A Monster Drumming Article 

By Charley Poole

The question as to whether competition is an asset or liability in music performance and instruction is one that I have heard for over 50 years. Some feel that it promotes continual growth and development while others argue that it is an artificial stimulus of which we should be free. Let’s take a closer look at the pros and cons of both sides.


The Pros:

1. Personal Commitment and Accountability

For 60 years now, I’ve served as an individual soloist, corps member, music educator and adjudicator of various music pageantry organizations. I started competing in individual contests at the age of 10, was the Connecticut State Champion at 14 and won the first of three National Championships at 16. In short, my entire musical experience has been within the framework of musical competition. Just as commitment in a marriage is critical to long term success it is equally needed for development as a musician. The contest culture sharpened my commitment to my drumming and held me accountable to persistent diligence and discipline toward practice. Evaluated events have served as measuring sticks for growth and have brought me a lifetime of rewarding experiences.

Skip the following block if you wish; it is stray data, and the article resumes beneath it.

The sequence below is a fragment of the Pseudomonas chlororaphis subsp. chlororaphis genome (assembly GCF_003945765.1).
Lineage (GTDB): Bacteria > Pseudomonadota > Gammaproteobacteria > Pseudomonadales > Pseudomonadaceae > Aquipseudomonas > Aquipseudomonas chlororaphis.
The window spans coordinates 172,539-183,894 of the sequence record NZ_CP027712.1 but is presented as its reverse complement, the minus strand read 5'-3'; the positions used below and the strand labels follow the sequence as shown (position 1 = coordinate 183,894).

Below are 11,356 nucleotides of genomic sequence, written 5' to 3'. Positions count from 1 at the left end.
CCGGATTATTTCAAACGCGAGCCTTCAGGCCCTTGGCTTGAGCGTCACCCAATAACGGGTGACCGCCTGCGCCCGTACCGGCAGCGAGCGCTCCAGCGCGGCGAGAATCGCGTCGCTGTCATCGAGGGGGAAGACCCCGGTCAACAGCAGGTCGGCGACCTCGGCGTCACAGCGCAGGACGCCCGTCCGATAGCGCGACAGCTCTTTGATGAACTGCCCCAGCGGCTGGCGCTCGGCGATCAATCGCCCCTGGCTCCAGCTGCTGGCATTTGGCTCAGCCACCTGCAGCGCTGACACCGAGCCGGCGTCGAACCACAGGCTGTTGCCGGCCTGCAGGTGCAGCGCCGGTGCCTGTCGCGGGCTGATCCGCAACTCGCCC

2. Recruiting


It would be a mistake to not recognize that American society is sports and competitive centric. Americans are obsessed with competition. Look no further than high school sports. Each year thousands of kids are directed to join a variety of youth sports programs by overly enthusiastic parents. Membership in a competitive drum corps, high school marching band or percussion ensemble introduces students to music in an environment that is part of their already competitive culture.

In support, there has been an explosion of scholastic competitive percussion ensembles around the country in the past 20 years. Each year, over 200 ensembles compete at the Winter Guard International World Championships in Dayton, Ohio. But this represents just a fraction of the total number of high school units in the United States. There are over 60 circuit associations in the United States servicing thousands of students.

There can be no doubt that competitive percussion ensembles have become wildly popular with students and, in most high school music departments, are considered as co-equals with concert band, jazz band and choral elective options.


3. Constructive Input